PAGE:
There’s a solid chance you’ve been on a wander through the Cross, blinked, and missed the Silly Tart Kitchen on Kellett Street – despite the bright graphic murals that line the façade of the place. Inside, it’s equal parts kitschy and whimsical, chock full of mismatched furniture and vintage charm. And the magic continues in the pretty courtyard, lined with a vertical garden wall of herbs and garnishes. Breakfast and brunch are the main event at Silly Tart, with a hyper-seasonal menu that revolves around what comes up from the family farm in Goulburn. Some things are sure-fire bets: the signature corn fritters with house-cured bacon, five-spice meatloaf and hasselback salt-and-vinegar potato scallops. They keep the kitchen open for dinner on Friday and Saturday nights, where you can expect the likes of flaming saganaki cheese to start, followed by confit spatchcock with lemon and ricotta fritters or milk-braised Borrowdale pork belly. Housemade desserts like beetroot, chocolate and olive oil brownies or a carrot and chai cake are a drawcard in their own right, as is the bargain $35 chef’s menu and the added option of a $35 bottomless drinks offer that includes Mimosas, Bloody Marys, beers and wine.
At Dulcie’s Kings Cross, history nerd and co-owner Brandon Martignago (ex Roosevelt, Jangling Jack’s) has built an entire drinking den around the year 1932.There are good reasons for this ultra-specific reference. It’s the year the Harbour Bridge opened — when Sydney catapulted onto the world stage, and artists and writers like Norman Lindsay and Kenneth Slessor brought their bohemian influence to Kings Cross, turning it into a buzzing cultural hub. The bar is named after Dulcie Deamer — a New Zealand-born writer, poet, thespian and a regular at some of the biggest parties thrown by the era’s creative circle. She would have felt at home in a booth at this moody bohemian lounge, eyeing off the expansive, meticulously illustrated cocktail list. All of Martignago’s creations are made with Australian craft spirits and the signature drinks are inspired by “the lovely and the ugly”, a roll call of people, places and things that would’ve been part of Dulcie’s colourful world in 1930s Sydney. Repin’s Coffee pays tribute to Russian-born Ivan Repin, who’s credited for opening one of Sydney’s first coffee shops near Hyde Park in 1930. It’s a sweet, desserty number that tastes like the love child of a White Russian and Espresso Martini. You’ll get a kick from the peaty Old Youngs Smoked Vodka, and a nice sugar rush from the healthy shot of Mr. Black Coffee Liquor poured over honey and chai-steeped milk. Nothing says speakeasy louder than ‘bathtub cut gin’.
Formerly the home of the now-defunct Nimrod Theatre Company, the Stables now host this state's foremost champion of new Australian writing for stage: Griffin Theatre Company. Renovated in 2010, the building nevertheless retains the original 105-seat theatre with its kite-shaped stage, one of the best venues for getting close to the action. Griffin Theatre Company produces between four and five shows each year, and hosts roughly the same number in its Griffin Independent program, showcasing independent and interstate companies. The annual Griffin Award for the best unproduced new Australian play is also an important event in the local calendar.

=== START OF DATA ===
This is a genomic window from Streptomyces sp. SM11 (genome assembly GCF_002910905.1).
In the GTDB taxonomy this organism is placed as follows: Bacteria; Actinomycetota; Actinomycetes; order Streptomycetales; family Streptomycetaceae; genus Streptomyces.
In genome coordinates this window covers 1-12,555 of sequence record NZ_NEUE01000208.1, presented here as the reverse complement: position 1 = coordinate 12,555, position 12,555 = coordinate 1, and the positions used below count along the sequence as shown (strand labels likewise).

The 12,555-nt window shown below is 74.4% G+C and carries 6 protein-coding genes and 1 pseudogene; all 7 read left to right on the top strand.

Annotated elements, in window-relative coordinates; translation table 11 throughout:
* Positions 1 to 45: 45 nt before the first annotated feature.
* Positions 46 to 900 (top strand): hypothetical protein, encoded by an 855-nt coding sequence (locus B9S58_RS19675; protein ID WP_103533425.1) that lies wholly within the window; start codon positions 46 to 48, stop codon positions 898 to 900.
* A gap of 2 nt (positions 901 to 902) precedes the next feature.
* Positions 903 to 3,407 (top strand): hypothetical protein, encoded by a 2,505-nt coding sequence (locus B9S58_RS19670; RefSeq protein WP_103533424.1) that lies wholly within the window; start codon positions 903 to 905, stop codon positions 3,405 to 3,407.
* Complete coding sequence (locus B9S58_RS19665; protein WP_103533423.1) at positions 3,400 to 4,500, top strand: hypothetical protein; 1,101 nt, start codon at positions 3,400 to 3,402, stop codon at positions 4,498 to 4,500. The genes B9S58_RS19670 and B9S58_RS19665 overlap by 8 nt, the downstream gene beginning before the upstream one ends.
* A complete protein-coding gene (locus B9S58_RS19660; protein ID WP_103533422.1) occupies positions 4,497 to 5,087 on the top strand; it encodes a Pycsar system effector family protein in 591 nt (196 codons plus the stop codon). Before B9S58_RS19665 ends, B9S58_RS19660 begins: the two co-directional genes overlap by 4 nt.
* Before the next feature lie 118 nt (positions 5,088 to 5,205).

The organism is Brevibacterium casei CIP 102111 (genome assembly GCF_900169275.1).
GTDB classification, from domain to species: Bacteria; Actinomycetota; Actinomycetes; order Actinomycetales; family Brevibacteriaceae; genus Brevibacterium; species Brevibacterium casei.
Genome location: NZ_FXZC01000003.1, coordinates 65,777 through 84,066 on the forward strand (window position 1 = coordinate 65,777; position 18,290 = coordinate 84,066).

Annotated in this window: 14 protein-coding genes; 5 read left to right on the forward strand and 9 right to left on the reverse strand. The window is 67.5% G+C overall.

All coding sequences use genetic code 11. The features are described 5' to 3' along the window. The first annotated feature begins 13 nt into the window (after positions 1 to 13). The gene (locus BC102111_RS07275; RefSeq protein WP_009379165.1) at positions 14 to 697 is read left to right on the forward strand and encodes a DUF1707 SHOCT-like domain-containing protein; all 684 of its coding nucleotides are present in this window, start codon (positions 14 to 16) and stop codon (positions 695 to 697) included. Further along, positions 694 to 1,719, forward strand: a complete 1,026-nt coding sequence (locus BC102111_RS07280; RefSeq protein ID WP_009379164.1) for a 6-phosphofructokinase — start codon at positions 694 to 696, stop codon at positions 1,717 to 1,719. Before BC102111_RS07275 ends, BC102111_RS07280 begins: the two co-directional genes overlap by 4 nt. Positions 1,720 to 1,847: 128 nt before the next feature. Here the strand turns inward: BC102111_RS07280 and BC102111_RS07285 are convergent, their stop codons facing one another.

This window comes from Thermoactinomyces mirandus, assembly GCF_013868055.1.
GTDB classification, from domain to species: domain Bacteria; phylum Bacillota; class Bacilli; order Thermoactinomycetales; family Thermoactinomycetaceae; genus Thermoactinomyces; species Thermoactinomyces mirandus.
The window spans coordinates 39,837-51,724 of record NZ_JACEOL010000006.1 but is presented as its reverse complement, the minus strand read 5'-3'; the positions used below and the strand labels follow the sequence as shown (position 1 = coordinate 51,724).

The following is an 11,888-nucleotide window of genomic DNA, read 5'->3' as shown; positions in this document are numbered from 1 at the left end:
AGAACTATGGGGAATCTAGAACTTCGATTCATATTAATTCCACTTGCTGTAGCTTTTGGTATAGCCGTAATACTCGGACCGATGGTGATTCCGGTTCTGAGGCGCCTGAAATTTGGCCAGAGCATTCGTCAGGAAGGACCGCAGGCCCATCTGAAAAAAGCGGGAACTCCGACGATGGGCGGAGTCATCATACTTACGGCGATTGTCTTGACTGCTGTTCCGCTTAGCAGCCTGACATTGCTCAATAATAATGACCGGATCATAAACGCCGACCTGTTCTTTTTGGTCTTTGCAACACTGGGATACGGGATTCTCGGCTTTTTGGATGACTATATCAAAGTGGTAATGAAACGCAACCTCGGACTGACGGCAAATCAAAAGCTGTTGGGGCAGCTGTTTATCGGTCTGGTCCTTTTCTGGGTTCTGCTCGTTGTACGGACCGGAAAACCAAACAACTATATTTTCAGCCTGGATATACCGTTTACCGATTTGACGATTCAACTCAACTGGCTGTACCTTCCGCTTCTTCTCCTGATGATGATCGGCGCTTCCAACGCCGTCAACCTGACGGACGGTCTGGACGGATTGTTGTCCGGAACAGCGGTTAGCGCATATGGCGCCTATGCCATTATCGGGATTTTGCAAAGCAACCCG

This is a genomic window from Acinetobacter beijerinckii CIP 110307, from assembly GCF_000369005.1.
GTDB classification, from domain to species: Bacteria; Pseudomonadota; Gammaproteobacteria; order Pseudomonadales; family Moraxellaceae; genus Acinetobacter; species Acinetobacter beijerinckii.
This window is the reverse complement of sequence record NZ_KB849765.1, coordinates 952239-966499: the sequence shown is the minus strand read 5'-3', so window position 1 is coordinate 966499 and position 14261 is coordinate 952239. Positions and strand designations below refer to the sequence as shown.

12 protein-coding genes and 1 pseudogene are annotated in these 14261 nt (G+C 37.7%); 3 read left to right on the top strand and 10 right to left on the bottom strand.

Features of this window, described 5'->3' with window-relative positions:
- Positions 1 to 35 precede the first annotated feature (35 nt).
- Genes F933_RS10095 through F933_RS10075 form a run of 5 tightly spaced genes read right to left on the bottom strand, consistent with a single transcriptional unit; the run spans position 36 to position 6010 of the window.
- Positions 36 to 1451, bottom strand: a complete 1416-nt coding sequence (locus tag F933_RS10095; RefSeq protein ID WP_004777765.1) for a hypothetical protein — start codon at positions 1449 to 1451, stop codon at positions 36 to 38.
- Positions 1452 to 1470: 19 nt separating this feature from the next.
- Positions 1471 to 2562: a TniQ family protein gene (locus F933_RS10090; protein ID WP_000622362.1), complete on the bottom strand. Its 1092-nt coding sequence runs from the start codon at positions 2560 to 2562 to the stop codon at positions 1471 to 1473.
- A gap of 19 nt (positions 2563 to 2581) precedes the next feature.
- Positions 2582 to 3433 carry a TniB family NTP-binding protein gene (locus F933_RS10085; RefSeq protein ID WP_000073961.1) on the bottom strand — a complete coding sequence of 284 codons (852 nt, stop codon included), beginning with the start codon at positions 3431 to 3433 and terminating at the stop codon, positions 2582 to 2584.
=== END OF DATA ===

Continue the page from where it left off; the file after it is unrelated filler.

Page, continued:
If you're used to ordering a misto plate and receiving cured meats, think again before you try Messina. In fact, think of a completely different part of the cow. Here, the only language they speak is ice cream, and with five scoops for $12 it makes for quite the delicious dialect. Don't limit yourself to the usual suspects (although a scoop each of white and malted chocolate makes a good alternative to plain old chocolate and vanilla). Instead choose from flavours like apple pie, yoghurt, cassata and blood orange. Hey, it's hard to go wrong when you get five attempts at a good scoop.
The Butler is a vintage-themed bar and restaurant with a beautiful open deck featuring city views.
Named after Australian musical theatre legend Nancye Hayes OAM, this 110-seat theatre is home to a co-op of theatre companies going by 'Independent Music Theatre', and a home-away-from-home for New Musicals Australia. The building was previously the home of Darlinghurst Theatre Company and called the Darlinghurst Theatre, but changed hands in 2013 and re-opened as Hayes Theatre Co in February 2014.
Is the awkwardly narrow entrance to Jangling Jacks giving you flashbacks? It’s because the space used to house Bootleg Bar. But now you’ll be shimmying down along the bar to snake one of the tables up the back for rounds of fragrant, spicy Trinidad Sours and a burger, not brunch. Or maybe you prefer to post up at the bar – they’re the first seats to go once doors open – and treat your tastebuds to a Nielsen, which is designed to emulate the flavours of a cheeseboard. It sounds weird, but with tequila and sherry providing a smoky, oaky flavour base; pear juice, lemon juice and orange bitters covering the fruit; and a cracker and a little cube of luxuriously creamy blue cheese as a garnish, you do kind of feel like you’ve had the Willy Wonka wallpaper, 18+ version of a cheeseboard. Or you could just order the real thing, which on our visit includes a cheddar and a Manchego.
This multidisciplinary gallery is owned and curated by artist pals and former SCA students Liza Feeney and Merilyn Bailey – who also run their jewellery studio out of the space.
Springfield Lodge offers contemporary and tasteful accommodation in Sydney’s trendy Kings Cross district. All rooms have air-conditioning and free Wi-Fi up to 500MB per day. Located just one train stop from Sydney city centre, the streets surrounding Springfield Lodge are buzzing with cafés and hip restaurants. It is ten minutes' drive from Sydney Opera House and 15 minutes' drive from Sydney International Airport. This boutique lodge was restored in 2018 to capture its original charm. Each tastefully decorated room at Springfield Lodge Sydney features a refrigerator, tea/coffee making facilities and a work desk.